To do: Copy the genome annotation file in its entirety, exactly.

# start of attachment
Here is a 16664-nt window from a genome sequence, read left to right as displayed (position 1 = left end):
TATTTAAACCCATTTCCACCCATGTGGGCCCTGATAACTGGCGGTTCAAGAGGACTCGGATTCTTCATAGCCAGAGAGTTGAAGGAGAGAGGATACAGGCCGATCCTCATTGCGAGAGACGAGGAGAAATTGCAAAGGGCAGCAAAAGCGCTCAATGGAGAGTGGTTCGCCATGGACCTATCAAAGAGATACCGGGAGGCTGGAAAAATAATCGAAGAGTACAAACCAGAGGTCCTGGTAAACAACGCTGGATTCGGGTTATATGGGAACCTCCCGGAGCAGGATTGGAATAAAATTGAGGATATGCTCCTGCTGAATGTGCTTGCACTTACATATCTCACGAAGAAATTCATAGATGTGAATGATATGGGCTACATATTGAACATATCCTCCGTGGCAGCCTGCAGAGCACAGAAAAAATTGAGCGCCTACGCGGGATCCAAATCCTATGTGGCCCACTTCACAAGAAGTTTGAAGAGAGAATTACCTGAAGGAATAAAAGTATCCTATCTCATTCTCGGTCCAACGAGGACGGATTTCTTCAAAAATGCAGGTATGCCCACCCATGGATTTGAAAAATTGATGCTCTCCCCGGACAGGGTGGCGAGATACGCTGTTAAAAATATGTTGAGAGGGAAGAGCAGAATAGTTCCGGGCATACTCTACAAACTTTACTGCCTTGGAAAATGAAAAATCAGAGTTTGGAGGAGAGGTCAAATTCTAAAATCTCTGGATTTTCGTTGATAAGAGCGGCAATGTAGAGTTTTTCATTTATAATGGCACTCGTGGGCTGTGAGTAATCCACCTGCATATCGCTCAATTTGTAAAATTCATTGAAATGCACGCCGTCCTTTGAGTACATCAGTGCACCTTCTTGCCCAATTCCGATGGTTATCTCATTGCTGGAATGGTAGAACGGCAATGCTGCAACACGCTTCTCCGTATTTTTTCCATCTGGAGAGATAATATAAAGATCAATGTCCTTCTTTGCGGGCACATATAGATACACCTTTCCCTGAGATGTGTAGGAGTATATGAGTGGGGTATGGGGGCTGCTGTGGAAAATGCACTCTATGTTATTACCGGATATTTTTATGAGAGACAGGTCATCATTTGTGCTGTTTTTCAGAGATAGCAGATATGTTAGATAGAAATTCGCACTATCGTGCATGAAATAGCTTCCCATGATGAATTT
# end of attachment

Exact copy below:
Here is a 16664-nt window from a genome sequence, read left to right as displayed (position 1 = left end):
TATTTAAACCCATTTCCACCCATGTGGGCCCTGATAACTGGCGGTTCAAGAGGACTCGGATTCTTCATAGCCAGAGAGTTGAAGGAGAGAGGATACAGGCCGATCCTCATTGCGAGAGACGAGGAGAAATTGCAAAGGGCAGCAAAAGCGCTCAATGGAGAGTGGTTCGCCATGGACCTATCAAAGAGATACCGGGAGGCTGGAAAAATAATCGAAGAGTACAAACCAGAGGTCCTGGTAAACAACGCTGGATTCGGGTTATATGGGAACCTCCCGGAGCAGGATTGGAATAAAATTGAGGATATGCTCCTGCTGAATGTGCTTGCACTTACATATCTCACGAAGAAATTCATAGATGTGAATGATATGGGCTACATATTGAACATATCCTCCGTGGCAGCCTGCAGAGCACAGAAAAAATTGAGCGCCTACGCGGGATCCAAATCCTATGTGGCCCACTTCACAAGAAGTTTGAAGAGAGAATTACCTGAAGGAATAAAAGTATCCTATCTCATTCTCGGTCCAACGAGGACGGATTTCTTCAAAAATGCAGGTATGCCCACCCATGGATTTGAAAAATTGATGCTCTCCCCGGACAGGGTGGCGAGATACGCTGTTAAAAATATGTTGAGAGGGAAGAGCAGAATAGTTCCGGGCATACTCTACAAACTTTACTGCCTTGGAAAATGAAAAATCAGAGTTTGGAGGAGAGGTCAAATTCTAAAATCTCTGGATTTTCGTTGATAAGAGCGGCAATGTAGAGTTTTTCATTTATAATGGCACTCGTGGGCTGTGAGTAATCCACCTGCATATCGCTCAATTTGTAAAATTCATTGAAATGCACGCCGTCCTTTGAGTACATCAGTGCACCTTCTTGCCCAATTCCGATGGTTATCTCATTGCTGGAATGGTAGAACGGCAATGCTGCAACACGCTTCTCCGTATTTTTTCCATCTGGAGAGATAATATAAAGATCAATGTCCTTCTTTGCGGGCACATATAGATACACCTTTCCCTGAGATGTGTAGGAGTATATGAGTGGGGTATGGGGGCTGCTGTGGAAAATGCACTCTATGTTATTACCGGATATTTTTATGAGAGACAGGTCATCATTTGTGCTGTTTTTCAGAGATAGCAGATATGTTAGATAGAAATTCGCACTATCGTGCATGAAATAGCTTCCCATGATGAATTT